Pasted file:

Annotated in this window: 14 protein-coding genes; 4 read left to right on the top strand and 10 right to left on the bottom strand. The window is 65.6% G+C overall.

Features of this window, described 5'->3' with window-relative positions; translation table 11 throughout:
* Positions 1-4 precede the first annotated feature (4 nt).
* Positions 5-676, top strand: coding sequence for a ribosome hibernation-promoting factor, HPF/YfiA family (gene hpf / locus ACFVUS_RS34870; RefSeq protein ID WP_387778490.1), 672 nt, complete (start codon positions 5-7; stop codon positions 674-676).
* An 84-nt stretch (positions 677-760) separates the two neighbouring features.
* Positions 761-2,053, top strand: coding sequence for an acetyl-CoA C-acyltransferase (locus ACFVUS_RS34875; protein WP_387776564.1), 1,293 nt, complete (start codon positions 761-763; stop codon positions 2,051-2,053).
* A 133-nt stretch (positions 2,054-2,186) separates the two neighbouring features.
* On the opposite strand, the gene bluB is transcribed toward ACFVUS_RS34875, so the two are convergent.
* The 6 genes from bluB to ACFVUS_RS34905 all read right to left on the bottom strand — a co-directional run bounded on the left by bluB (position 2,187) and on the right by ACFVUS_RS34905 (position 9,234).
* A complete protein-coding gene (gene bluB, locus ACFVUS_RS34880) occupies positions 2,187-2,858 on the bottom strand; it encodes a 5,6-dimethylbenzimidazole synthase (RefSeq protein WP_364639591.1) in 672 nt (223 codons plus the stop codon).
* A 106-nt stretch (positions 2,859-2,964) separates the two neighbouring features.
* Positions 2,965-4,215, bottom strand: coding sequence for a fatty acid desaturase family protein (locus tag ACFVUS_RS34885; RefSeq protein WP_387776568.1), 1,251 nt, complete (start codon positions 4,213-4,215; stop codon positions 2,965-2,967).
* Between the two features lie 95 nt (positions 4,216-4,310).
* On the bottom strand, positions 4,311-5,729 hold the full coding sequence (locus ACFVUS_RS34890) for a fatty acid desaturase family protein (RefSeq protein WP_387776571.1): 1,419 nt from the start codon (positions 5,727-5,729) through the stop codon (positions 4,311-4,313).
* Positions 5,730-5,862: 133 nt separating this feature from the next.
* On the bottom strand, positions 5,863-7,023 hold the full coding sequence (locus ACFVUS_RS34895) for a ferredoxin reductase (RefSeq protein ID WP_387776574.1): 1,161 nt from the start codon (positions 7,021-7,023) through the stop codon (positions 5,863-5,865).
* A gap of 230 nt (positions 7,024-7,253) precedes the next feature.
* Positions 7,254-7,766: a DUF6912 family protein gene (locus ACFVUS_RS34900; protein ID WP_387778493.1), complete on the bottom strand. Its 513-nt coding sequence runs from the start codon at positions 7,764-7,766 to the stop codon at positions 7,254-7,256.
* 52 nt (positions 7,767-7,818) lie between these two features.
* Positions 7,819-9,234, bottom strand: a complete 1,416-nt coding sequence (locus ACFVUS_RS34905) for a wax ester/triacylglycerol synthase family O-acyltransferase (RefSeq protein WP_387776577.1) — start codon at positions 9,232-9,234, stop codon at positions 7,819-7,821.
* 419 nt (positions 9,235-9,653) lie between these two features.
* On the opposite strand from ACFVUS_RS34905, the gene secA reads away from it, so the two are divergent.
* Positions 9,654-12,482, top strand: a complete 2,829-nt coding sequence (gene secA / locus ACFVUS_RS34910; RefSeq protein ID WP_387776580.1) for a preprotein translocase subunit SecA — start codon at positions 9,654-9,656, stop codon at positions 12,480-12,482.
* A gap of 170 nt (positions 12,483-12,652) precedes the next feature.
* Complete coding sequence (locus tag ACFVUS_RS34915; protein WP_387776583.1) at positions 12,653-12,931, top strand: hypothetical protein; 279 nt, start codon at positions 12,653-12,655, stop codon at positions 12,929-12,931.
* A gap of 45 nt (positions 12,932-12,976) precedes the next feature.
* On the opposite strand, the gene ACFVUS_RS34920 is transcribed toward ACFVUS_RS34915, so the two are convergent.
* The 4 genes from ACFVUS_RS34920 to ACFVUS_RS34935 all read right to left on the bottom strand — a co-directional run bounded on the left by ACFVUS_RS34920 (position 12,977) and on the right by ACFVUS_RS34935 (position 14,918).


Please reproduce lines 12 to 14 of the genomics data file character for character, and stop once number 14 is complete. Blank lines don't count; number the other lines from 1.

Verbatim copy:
* Positions 2,965-4,215, bottom strand: coding sequence for a fatty acid desaturase family protein (locus tag ACFVUS_RS34885; RefSeq protein WP_387776568.1), 1,251 nt, complete (start codon positions 4,213-4,215; stop codon positions 2,965-2,967).
* Between the two features lie 95 nt (positions 4,216-4,310).
* On the bottom strand, positions 4,311-5,729 hold the full coding sequence (locus ACFVUS_RS34890) for a fatty acid desaturase family protein (RefSeq protein WP_387776571.1): 1,419 nt from the start codon (positions 5,727-5,729) through the stop codon (positions 4,311-4,313).